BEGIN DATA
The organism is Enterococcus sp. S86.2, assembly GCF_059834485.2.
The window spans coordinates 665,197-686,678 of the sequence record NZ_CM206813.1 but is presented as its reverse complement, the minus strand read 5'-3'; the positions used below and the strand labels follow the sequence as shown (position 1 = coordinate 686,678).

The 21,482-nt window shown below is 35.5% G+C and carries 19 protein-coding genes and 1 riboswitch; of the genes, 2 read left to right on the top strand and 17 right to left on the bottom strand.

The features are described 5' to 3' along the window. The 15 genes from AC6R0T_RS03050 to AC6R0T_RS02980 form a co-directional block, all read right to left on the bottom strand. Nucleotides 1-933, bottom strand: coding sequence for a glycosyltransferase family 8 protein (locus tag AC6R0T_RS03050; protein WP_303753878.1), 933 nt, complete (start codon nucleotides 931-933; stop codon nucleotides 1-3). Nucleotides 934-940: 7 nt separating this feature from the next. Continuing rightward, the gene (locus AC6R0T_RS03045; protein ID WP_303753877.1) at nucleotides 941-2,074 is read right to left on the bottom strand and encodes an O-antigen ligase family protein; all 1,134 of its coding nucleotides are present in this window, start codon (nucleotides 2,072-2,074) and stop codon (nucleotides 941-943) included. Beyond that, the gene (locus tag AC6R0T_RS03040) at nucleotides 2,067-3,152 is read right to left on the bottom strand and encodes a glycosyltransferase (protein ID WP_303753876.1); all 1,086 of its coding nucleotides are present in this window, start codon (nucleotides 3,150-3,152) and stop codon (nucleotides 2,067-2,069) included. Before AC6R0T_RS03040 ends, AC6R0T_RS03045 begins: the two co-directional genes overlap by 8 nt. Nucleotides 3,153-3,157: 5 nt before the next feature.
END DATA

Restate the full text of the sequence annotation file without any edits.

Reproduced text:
The organism is Enterococcus sp. S86.2, assembly GCF_059834485.2.
The window spans coordinates 665,197-686,678 of the sequence record NZ_CM206813.1 but is presented as its reverse complement, the minus strand read 5'-3'; the positions used below and the strand labels follow the sequence as shown (position 1 = coordinate 686,678).

The 21,482-nt window shown below is 35.5% G+C and carries 19 protein-coding genes and 1 riboswitch; of the genes, 2 read left to right on the top strand and 17 right to left on the bottom strand.

The features are described 5' to 3' along the window. The 15 genes from AC6R0T_RS03050 to AC6R0T_RS02980 form a co-directional block, all read right to left on the bottom strand. Nucleotides 1-933, bottom strand: coding sequence for a glycosyltransferase family 8 protein (locus tag AC6R0T_RS03050; protein WP_303753878.1), 933 nt, complete (start codon nucleotides 931-933; stop codon nucleotides 1-3). Nucleotides 934-940: 7 nt separating this feature from the next. Continuing rightward, the gene (locus AC6R0T_RS03045; protein ID WP_303753877.1) at nucleotides 941-2,074 is read right to left on the bottom strand and encodes an O-antigen ligase family protein; all 1,134 of its coding nucleotides are present in this window, start codon (nucleotides 2,072-2,074) and stop codon (nucleotides 941-943) included. Beyond that, the gene (locus tag AC6R0T_RS03040) at nucleotides 2,067-3,152 is read right to left on the bottom strand and encodes a glycosyltransferase (protein ID WP_303753876.1); all 1,086 of its coding nucleotides are present in this window, start codon (nucleotides 3,150-3,152) and stop codon (nucleotides 2,067-2,069) included. Before AC6R0T_RS03040 ends, AC6R0T_RS03045 begins: the two co-directional genes overlap by 8 nt. Nucleotides 3,153-3,157: 5 nt before the next feature.